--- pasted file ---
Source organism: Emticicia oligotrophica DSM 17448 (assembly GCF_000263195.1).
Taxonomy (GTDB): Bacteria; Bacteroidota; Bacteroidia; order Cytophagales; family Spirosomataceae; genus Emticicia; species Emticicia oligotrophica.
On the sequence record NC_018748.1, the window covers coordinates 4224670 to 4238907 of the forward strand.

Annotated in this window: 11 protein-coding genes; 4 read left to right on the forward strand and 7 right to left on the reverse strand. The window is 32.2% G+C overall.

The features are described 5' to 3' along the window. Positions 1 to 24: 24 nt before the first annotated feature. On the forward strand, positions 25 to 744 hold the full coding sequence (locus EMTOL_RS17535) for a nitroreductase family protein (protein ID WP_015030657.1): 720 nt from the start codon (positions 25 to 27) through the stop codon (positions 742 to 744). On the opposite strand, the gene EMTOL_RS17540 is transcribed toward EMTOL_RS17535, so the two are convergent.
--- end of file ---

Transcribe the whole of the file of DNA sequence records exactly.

Source organism: Emticicia oligotrophica DSM 17448 (assembly GCF_000263195.1).
Taxonomy (GTDB): Bacteria; Bacteroidota; Bacteroidia; order Cytophagales; family Spirosomataceae; genus Emticicia; species Emticicia oligotrophica.
On the sequence record NC_018748.1, the window covers coordinates 4224670 to 4238907 of the forward strand.

Annotated in this window: 11 protein-coding genes; 4 read left to right on the forward strand and 7 right to left on the reverse strand. The window is 32.2% G+C overall.

The features are described 5' to 3' along the window. Positions 1 to 24: 24 nt before the first annotated feature. On the forward strand, positions 25 to 744 hold the full coding sequence (locus EMTOL_RS17535) for a nitroreductase family protein (protein ID WP_015030657.1): 720 nt from the start codon (positions 25 to 27) through the stop codon (positions 742 to 744). On the opposite strand, the gene EMTOL_RS17540 is transcribed toward EMTOL_RS17535, so the two are convergent.